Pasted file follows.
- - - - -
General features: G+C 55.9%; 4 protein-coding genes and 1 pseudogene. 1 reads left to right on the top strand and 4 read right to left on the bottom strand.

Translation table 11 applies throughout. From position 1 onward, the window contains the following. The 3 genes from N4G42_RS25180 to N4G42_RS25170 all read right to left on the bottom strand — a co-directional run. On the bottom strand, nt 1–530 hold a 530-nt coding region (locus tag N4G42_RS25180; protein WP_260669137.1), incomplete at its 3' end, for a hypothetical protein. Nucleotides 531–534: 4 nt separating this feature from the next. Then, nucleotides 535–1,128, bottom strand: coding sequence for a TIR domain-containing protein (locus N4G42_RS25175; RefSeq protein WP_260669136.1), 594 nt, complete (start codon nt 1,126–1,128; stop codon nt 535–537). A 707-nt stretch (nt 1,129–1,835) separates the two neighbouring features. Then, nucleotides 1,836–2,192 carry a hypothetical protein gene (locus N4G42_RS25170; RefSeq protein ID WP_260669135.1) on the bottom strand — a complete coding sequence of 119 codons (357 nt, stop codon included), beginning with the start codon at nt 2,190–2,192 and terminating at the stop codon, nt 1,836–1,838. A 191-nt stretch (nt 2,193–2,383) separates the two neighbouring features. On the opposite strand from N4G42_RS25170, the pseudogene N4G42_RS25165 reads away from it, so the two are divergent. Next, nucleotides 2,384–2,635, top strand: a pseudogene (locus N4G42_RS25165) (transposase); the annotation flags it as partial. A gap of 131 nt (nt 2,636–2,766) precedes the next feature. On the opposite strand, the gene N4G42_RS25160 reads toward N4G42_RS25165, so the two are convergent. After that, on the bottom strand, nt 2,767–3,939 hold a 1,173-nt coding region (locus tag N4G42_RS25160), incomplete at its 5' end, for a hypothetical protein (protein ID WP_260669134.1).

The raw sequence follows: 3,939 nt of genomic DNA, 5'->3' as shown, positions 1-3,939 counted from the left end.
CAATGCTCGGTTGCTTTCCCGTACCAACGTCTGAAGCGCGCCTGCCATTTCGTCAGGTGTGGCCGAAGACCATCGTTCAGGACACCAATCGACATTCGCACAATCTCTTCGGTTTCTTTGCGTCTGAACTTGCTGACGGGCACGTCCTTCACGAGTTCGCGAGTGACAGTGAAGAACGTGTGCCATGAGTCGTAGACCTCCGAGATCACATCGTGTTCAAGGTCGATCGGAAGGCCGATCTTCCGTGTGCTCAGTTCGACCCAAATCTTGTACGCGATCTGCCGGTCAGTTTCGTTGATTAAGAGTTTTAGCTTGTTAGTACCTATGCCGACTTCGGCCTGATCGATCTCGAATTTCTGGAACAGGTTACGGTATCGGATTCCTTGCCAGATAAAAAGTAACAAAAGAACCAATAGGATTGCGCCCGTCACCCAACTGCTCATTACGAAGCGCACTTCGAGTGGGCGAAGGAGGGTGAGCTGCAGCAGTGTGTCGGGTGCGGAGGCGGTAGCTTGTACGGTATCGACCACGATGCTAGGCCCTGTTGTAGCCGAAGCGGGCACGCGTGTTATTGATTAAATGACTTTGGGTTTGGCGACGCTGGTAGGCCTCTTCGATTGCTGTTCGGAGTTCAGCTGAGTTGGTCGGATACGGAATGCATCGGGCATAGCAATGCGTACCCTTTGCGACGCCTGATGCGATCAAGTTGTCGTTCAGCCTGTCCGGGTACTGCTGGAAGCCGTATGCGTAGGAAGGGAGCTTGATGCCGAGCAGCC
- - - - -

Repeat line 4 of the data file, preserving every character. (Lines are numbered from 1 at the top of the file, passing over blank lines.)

CAATGCTCGGTTGCTTTCCCGTACCAACGTCTGAAGCGCGCCTGCCATTTCGTCAGGTGTGGCCGAAGACCATCGTTCAGGACACCAATCGACATTCGCACAATCTCTTCGGTTTCTTTGCGTCTGAACTTGCTGACGGGCACGTCCTTCACGAGTTCGCGAGTGACAGTGAAGAACGTGTGCCATGAGTCGTAGACCTCCGAGATCACATCGTGTTCAAGGTCGATCGGAAGGCCGATCTTCCGTGTGCTCAGTTCGACCCAAATCTTGTACGCGATCTGCCGGTCAGTTTCGTTGATTAAGAGTTTTAGCTTGTTAGTACCTATGCCGACTTCGGCCTGATCGATCTCGAATTTCTGGAACAGGTTACGGTATCGGATTCCTTGCCAGATAAAAAGTAACAAAAGAACCAATAGGATTGCGCCCGTCACCCAACTGCTCATTACGAAGCGCACTTCGAGTGGGCGAAGGAGGGTGAGCTGCAGCAGTGTGTCGGGTGCGGAGGCGGTAGCTTGTACGGTATCGACCACGATGCTAGGCCCTGTTGTAGCCGAAGCGGGCACGCGTGTTATTGATTAAATGACTTTGGGTTTGGCGACGCTGGTAGGCCTCTTCGATTGCTGTTCGGAGTTCAGCTGAGTTGGTCGGATACGGAATGCATCGGGCATAGCAATGCGTACCCTTTGCGACGCCTGATGCGATCAAGTTGTCGTTCAGCCTGTCCGGGTACTGCTGGAAGCCGTATGCGTAGGAAGGGAGCTTGATGCCGAGCAGCC